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New Rules Could Shorten Death-Row Inmates’ Appeal Time

The Justice Department is considering new rules that could give Attorney General Alberto Gonzales power to expedite death penalty cases. Legal experts discuss the proposed changes.

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  • RAY SUAREZ:

    Rules currently under consideration at the Justice Department would give Attorney General Alberto Gonzales new powers that could ultimately limit the time inmates spend on appeal on death row. Today, on average, that's just over 10 years.

    Under the new arrangement, Justice Department officials would be able to fast-track the death row appeal process if the state requests it and if the attorney general agrees the state has proper legal counsel in place for the defendants. Right now, that decision is made by a federal appeals court.

    If the regulations are approved, death row inmates could have six months, rather than a year, to file appeals in the federal courts, and federal judges would have less time to consider petitions in capital cases.

    Now, we get two perspectives on the new rules from Kent Scheidegger, legal director of the Criminal Justice Legal Foundation, a non-profit organization that advocates for swift and decisive punishment of criminals; and Virginia Sloan, president and founder of the Constitution Project, a Washington, D.C., non-profit that examines the fairness and accuracy of death penalty cases.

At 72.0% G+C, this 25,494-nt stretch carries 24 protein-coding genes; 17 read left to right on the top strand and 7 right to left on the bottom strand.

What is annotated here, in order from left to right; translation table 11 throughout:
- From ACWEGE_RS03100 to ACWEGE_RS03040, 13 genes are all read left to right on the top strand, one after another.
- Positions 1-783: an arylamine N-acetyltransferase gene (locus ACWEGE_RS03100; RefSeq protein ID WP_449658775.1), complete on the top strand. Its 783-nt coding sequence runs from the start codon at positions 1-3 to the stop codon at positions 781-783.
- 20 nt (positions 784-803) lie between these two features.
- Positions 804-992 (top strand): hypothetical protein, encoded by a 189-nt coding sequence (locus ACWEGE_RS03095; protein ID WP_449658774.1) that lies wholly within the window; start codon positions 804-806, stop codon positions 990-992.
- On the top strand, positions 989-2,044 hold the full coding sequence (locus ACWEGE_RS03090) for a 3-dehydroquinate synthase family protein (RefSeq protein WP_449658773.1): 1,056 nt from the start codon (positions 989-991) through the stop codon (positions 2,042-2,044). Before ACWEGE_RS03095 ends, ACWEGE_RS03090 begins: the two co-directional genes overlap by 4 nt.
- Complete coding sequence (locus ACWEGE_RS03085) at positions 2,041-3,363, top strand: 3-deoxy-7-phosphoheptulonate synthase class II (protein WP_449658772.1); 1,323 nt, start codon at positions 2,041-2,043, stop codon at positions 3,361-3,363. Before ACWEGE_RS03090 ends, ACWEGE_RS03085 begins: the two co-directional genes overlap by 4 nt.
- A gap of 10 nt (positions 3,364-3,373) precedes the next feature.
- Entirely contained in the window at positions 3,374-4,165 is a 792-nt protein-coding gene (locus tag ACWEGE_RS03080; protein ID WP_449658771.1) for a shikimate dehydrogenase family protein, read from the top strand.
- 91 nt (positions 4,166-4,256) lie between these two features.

And, Kent Scheidegger, if you're a condemned person fighting execution or a prosecutor arguing that the sentence be carried out, how would this new regulation change the way the process works?

  • KENT SCHEIDEGGER, Legal Director, Criminal Justice Legal Foundation:

    Well, the regulation doesn't really change anything. The change has already been made by an act of Congress a year-and-a-half ago. These regulations simply implement the act of Congress, and they are basically just the mechanics of the application process.

    What would happen is that federal courts would have deadlines that they would have to meet to conduct what is actually the third review of these cases that have already been reviewed twice by the state courts.

    And the deadlines are not severe. The federal district court has a year and three months to do this third review of already-reviewed cases. Unfortunately, at present, the federal courts often take longer than that, especially here in the West. It's not unusual for these cases to drag out six, seven, eight years.

    Your report said the average time is 10 years. In California, it's 20. And the courts have just taken too long with these cases.